"What are you doing with those?" he asked. I started to mumble the standard smoker defense: "Oh, I could quit." But he wouldn't let me finish, cut me off before I got through the "Oh."

"There is absolutely no good argument for smoking those things," he said gruffly. I had no defense. It was time to give quitting another shot.

Cig break #2 would be coming right about now. I guess gouging my eyes out with a pen cap will have to suffice.

Patches and gum and those creepy inhalers never interested me; they all seemed too medical and too expensive. You can't go too far on the interstate without seeing a sign for laser-assisted quitting, but I like lasers to stay in Star Wars and out of my body.

Still, there was something appealing about the one-off cure, and I certainly wasn't about to go cold turkey. I needed something that could get me to quit without needles or death rays — a magical, painless remedy. But where can you find that?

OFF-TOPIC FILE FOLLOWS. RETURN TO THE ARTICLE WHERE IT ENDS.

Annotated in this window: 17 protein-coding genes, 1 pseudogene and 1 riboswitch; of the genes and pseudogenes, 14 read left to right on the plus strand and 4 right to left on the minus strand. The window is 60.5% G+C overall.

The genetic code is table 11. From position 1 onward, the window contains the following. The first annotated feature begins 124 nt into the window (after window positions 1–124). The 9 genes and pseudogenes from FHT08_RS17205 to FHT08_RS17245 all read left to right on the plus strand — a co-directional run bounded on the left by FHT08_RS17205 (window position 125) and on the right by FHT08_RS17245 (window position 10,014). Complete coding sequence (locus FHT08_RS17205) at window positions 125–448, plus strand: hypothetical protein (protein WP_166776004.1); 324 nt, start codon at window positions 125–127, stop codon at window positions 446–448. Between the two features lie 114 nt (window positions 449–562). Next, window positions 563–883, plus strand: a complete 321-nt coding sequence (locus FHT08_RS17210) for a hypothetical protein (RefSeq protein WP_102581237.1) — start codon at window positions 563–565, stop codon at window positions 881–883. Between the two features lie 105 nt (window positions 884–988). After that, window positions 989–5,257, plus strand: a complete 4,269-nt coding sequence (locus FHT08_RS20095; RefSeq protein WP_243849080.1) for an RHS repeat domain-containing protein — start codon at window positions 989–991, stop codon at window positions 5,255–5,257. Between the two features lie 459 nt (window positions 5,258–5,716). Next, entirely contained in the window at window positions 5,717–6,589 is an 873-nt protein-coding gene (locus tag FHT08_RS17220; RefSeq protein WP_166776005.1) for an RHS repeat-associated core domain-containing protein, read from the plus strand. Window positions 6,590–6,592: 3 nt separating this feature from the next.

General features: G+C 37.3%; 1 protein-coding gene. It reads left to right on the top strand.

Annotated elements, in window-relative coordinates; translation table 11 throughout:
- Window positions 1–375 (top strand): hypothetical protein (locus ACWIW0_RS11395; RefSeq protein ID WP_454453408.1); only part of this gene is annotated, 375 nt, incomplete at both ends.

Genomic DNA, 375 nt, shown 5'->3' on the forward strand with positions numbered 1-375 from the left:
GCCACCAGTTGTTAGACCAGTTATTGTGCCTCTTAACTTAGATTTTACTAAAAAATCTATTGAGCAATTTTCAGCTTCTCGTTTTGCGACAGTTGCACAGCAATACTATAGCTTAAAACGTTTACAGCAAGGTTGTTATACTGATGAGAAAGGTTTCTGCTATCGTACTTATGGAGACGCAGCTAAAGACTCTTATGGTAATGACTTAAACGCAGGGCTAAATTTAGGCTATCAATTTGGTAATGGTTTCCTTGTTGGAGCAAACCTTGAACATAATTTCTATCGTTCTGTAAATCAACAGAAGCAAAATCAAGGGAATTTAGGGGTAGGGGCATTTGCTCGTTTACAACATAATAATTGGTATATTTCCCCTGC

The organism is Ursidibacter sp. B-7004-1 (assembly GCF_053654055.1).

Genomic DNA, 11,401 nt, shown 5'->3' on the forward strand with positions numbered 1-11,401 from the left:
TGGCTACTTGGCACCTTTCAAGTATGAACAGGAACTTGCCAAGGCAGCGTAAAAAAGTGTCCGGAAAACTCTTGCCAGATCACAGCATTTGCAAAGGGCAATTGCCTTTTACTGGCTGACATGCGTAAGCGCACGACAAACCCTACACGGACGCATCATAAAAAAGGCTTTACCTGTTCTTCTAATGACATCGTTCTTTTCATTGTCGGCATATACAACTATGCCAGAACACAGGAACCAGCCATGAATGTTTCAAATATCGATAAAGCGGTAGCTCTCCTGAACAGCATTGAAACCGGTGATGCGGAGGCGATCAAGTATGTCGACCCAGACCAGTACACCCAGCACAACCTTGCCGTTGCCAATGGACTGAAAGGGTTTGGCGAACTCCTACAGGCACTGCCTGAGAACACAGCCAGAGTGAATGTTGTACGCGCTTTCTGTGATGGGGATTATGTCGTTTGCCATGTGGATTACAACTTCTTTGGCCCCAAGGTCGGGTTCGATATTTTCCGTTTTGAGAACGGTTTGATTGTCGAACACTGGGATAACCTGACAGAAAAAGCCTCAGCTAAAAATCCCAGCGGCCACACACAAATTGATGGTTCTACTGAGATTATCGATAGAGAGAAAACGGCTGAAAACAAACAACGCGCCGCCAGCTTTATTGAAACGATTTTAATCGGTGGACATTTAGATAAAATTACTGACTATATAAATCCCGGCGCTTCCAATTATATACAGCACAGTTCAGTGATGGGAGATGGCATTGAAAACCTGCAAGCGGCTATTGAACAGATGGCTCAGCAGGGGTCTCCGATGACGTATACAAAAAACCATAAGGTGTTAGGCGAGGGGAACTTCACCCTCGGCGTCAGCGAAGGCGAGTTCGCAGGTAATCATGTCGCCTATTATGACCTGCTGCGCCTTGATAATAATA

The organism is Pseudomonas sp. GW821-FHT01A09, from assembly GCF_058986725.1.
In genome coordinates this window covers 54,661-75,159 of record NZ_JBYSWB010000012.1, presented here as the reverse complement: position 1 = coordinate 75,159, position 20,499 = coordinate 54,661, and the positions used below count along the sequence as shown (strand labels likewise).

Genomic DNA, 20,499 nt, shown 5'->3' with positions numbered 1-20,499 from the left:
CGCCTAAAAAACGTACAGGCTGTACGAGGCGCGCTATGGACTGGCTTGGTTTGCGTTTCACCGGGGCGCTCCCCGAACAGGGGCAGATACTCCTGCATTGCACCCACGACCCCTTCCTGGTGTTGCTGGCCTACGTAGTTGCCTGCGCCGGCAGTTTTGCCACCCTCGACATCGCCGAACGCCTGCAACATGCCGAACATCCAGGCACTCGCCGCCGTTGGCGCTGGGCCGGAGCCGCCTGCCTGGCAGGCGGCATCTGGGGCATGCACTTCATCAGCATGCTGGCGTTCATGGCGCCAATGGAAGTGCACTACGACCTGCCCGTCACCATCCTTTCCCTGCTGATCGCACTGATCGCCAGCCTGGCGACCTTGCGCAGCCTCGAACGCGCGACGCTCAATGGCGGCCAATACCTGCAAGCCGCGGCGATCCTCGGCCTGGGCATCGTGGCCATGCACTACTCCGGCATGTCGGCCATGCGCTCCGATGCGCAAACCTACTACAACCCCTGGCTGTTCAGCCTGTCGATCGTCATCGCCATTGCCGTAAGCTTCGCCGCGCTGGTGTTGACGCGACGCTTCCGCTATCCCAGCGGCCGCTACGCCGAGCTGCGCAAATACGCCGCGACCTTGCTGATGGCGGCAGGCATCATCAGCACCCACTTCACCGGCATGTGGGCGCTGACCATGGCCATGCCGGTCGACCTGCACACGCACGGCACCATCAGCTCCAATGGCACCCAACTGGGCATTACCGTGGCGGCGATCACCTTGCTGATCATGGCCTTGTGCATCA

Pat's Hypnosis Center is on the backside of a strip mall in Lakeland, next to a Foot and Ankle Center and around the corner from a neon red "Insurance" sign. Pat Brown and her business partner, Peggy Glisson, opened their office nine years ago and claim they can help with anything from weight loss to your golf game. But most of their business comes from smokers. And according to Brown, 90 percent of their clients never light up again after one hour-long session. Plus, Pat's charges just $95, about $300 less than most of your big-city hypnotherapists. "We just want to help people," Brown says.

Good thing, because I just wanted to be helped.